I finally got around to watching Martin Scorsese's The Departed the other day, an excellent film that raises some interesting questions about the role of informers in modern policing.
In some ways The Departed resembles a Cold War spy thriller as much as a gangster flick. It points up the fact that every informer is potentially a double agent, capable of manipulating those he is supposed to be giving information to as much as those he is informing on.
The PSNI was one of the seven forces which refused the BBC's request, and the recent history of Northern Ireland provides perhaps the best illustration of the range of issues that can arise from the use of informers.
The Independent reports that Miramax has bought the film rights to The Wonga Coup, Adam Roberts' book about mercenary Simon Mann's failed attempt to take over Equatorial Guinea in 2004.
There is as yet no production schedule, but any movie would tap into
Hollywood's current appetite for Africa, which has spawned The Constant
Gardener, The Blood Diamond and The Last King of Scotland (about Idi
Amin's murderous regime in Uganda).
"We're optimistic Miramax will actually make it," Roberts tells me.
"Nic Cage would be good as Mann - he's ageing, but has a very hard
edge." (The Independent)
What drives a young Irishwoman to volunteer as a 'peace activist' in the Middle East? Caiomhe Butterly is one of a growing number of volunteers who risk their own safety to intervene in the long-running and bloody conflict between Israel and Palestine. "An astonishing piece of work... a wonderful film" (John Pilger).
+ discussion with Katie Barlow and Caiomhe Butterly (tbc)
Saturday 6th May at 1.30pm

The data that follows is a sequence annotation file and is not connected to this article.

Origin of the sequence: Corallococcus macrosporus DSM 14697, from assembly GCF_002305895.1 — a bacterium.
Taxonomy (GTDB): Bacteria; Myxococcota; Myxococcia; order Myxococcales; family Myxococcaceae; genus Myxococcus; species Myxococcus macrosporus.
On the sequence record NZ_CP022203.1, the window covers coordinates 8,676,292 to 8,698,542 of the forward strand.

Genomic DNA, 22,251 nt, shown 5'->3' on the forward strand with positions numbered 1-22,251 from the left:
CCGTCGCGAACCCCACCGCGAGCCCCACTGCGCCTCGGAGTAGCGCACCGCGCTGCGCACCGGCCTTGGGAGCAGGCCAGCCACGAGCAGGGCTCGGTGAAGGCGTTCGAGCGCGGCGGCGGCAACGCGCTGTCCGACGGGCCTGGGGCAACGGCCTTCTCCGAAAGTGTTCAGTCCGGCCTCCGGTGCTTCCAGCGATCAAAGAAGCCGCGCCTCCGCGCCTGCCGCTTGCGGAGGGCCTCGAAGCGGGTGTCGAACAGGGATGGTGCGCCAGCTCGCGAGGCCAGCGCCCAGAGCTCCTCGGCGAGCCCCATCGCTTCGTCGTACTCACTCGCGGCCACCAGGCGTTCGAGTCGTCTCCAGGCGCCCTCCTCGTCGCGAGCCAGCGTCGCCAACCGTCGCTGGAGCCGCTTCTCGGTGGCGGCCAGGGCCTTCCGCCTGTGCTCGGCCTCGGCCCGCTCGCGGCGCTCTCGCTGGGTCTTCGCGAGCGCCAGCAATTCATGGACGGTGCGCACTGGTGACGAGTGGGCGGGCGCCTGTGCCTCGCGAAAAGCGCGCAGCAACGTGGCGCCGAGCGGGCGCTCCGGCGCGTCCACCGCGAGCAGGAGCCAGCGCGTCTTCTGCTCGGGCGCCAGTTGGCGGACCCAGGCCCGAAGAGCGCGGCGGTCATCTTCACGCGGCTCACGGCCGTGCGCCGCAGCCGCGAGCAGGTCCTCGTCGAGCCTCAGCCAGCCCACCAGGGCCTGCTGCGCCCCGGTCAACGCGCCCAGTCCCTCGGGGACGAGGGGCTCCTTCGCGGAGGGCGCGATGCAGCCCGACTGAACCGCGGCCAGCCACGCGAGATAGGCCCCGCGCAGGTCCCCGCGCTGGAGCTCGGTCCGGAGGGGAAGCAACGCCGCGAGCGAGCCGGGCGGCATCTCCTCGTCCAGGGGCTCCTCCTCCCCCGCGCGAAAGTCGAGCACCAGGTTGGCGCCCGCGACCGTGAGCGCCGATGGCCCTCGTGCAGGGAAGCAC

Rio Cinema, 107 Kingsland Road, Dalston, London E8.
There are a couple of new London screenings coming up for Visit Palestine, the film about Irish human rights activist Caoimhe Butterly which I mentioned in a post back in January. They are at the Riverside Studios in Hammersmith on April 5 and the Curzon in Soho on April 9. The latter includes a Q & A session for which I've pasted the details below:
CURZON SOHO SUN 9 APRIL 2.15PM
VISIT PALESTINEFOLLOWED BY A Q&A WITH KATIE BARLOW AND CAOIMHE BUTTERLY (15)
Tickets £6.50 / £5.50 concessions/members
Director Katie Barlow will take questions from the audience after the screening of her moving wake-up call VISIT PALESTINE.
Director: Katie Barlow. UK 2005. 78 minutes.
What drives a young, well-educated Irishwoman to volunteer as a ‘peace activist’ in the Middle East? Caiomhe Butterly is one of a growing number of volunteers who risk their own safety to intervene in the long-running and bloody conflict between Israel and Palestine. This film offers an insight into a brave, honest, determined yet self-critical woman who takes direct action to the limit, with no quest for glory. She also serves as a conduit into the everyday lives of Palestinians, who are also usually presented to the viewer in a one-dimensional way, as fighters or victims, heroes or fanatics.
"An astonishing piece of work, a wonderful film…quite unlike anything I’ve seen." John Pilger.
The Tricycle Cinema provides a rare opportunity next week for British audiences to see Visit Palestine, a documentary following the experiences of Irish human rights activist Caoimhe Butterly. Tom Griffin reports.